Ways of Giving up Photography

1988 to 1998
There came a defining moment when he noticed at the age of 37, on hearing a familiar engine coming down the lane, that he was hiding the evidence of his art work, even though at the time he was simply drawing at the kitchen table. It would be inaccurate to say that he did no art between school and 1988 – he was always making something; small drawings on letters to friends, re-working found objects into ‘household gods’ but the covert warning at an early age, not to entertain any notion that there might be room for him as an artist in the family, had been effective.
Inhibitions and impulses suddenly thrown into consciousness, Matthew began to practice openly and with intent as an artist. He ceased regular work in the building trade and focussed on creating three dimensional objects and images often linked to the tools of his former trades, or the realities of daily life spent tending boys, girls, goats, dogs, cats, hens and vegetables. He re-made his own tools, objects found in skips and on local beaches and also things he had bought such as old typewriters and clocks. He allowed himself to expand into areas which interested him.

For these ten years he took photographs, staged and filmed brief one off moments of collision, catastrophe and revelation, wrote poems, made the occasional framed picture and created a mental and physical space into which he could expand and diversify as an artist. He discovered that his ideas came in floods and showed no signs of abating.

Matthew decided to print an image he had made onto a bone china plate. It was a scene set in Mounts Bay in West Cornwall. At the time local people were incensed about off shore fishing injustices. Cornish fishermen had joined with the Canadians to thwart Spanish fleets and flags flew up and down the coast. Matthew’s depiction of two fish caught on the horns of a bull ridden by men (in what he thought were Spanish outfits but later turned out to be clothes worn by men from the Carmargue in France), was oddly surreal and satirical. It attracted some national publicity and a few sales and has been in the permanent collection at the Penlee Museum in Penzance since 1998 as a marker of that episode in local history.

It was probably 1998 when he sold his first picture. He had produced a small book of images from the Bible with amusing captions, Striking Poses, (1997), which attracted a visit to his studio from a London collector who wanted several and also bought two paintings. Previous encounters with the art world had been fruitless. He had been proposed as a member of the Newlyn Society of Artists by a friend and resoundingly rejected, perhaps hardening his natural wariness of the non-commercial art world. He has been heard to proclaim:  ‘I don’t teach, I don’t join societies or enter competitions or apply for grants. It has saved me an enormous amount of time.’
1998 was also when he had his first Exhibition – a solo show of Objects and Mixed Media –  at the Rainy Day Gallery in Penzance run by Martin Val Baker.  It was his support and the encouragement of Matthew’s friend the local artist Rod Walker that meant he was finally able to show his 10 years’ work. He sold just one piece, to local friends, took home £75 and shouldered the burden of the £400 it had cost him to frame the show for several more years. However afterwards undeterred he created a new larger work space where he could at last get away from the dust of his joinery workshop. The effect was dramatic.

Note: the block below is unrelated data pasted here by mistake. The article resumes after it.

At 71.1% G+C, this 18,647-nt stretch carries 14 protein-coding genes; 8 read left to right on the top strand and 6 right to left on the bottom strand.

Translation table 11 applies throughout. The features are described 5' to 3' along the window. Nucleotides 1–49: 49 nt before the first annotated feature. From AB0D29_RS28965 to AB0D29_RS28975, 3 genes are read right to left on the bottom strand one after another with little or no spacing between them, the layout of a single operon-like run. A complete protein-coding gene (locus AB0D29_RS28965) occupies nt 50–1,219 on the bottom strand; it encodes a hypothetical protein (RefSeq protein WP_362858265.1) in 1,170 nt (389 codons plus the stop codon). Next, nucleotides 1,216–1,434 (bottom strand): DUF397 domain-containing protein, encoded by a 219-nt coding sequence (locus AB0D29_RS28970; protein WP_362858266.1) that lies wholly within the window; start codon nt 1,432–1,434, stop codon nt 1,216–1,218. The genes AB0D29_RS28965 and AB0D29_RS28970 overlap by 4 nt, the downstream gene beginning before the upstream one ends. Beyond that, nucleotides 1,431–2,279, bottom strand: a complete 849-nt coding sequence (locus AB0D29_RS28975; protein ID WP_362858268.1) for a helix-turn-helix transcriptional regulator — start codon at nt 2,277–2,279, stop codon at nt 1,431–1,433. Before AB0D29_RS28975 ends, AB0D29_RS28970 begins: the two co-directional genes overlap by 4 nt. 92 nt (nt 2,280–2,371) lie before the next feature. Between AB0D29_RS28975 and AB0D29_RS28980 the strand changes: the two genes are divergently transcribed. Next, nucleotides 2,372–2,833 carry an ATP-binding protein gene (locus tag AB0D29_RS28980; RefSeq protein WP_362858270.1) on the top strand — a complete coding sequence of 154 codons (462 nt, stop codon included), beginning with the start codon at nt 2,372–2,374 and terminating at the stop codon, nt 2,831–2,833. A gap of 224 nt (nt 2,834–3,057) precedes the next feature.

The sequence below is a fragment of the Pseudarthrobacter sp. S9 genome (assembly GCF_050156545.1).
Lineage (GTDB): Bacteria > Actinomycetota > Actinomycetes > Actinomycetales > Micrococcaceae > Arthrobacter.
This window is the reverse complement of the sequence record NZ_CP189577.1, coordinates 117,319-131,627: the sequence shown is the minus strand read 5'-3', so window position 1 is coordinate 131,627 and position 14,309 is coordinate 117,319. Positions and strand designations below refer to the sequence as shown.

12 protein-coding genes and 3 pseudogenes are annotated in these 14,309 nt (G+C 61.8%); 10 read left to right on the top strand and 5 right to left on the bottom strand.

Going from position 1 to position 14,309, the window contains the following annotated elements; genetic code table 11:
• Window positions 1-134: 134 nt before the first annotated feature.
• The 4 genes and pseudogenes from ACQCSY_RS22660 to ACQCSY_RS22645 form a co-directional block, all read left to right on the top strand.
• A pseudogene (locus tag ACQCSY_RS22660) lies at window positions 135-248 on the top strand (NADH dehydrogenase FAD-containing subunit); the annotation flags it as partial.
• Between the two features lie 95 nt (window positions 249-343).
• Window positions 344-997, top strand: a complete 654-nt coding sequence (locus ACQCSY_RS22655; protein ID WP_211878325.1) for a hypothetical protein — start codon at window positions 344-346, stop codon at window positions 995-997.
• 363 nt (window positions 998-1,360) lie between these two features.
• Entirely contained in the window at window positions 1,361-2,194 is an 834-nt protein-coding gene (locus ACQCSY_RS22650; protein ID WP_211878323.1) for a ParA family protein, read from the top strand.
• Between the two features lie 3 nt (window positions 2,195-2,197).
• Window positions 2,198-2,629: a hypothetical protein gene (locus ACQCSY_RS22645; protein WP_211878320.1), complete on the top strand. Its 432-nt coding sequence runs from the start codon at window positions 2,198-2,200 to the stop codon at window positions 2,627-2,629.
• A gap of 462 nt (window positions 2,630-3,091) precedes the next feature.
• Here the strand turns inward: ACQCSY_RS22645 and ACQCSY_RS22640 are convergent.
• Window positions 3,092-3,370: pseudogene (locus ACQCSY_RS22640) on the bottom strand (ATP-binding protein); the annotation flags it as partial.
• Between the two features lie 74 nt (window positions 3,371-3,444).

Bojewyan Highway†132 x 60.5 inches oil on canvas

Most of the hybrid objects from those ten years still sit cobwebbed and crowded on shelves in the workshop where he now frames his own work every year: for example Torch for Finding Goats in the Dark,  Annunciation - Hammer and Saw, Game for One ‘n’ All. They are relics of a time when the smallest things, whether poems or objects, took forever to consider and shape. There were moments of illumination but eventually he heard a hollow ring; was he merely a performer of trickery and self satire who would never perform, and these objects his props? He began to experience considerable mental turmoil trying to both deal with the relentless flood of his ideas and to make sense of his own work.

A long poem, ‘Only Joy’ marked the end of that period. It answered the question: he was not a trickster, he was a visual artist. ‘Only Joy’ also became the overall title and was the impetus for a series (edition of 35) of five small books of poems, colour photographs and drawings which he eventually completed using early versions of desk top publishing at home. These were never shown but ‘Only Joy’ was later to form the basis of his first Bottles series of the same name. One of the illustrations he used for the original poem was a photograph he had set up of sixteen 19th century homeopathic medicine bottles filled with coloured pills, picked up from a car boot sale. He re-labelled them with a list from the poem describing elements of time – ‘fine mornings’, ‘months of Sundays’, ‘twinklings of an eye’... Framed 3D versions were eventually made available in a numbered series of uniques as Only Joy.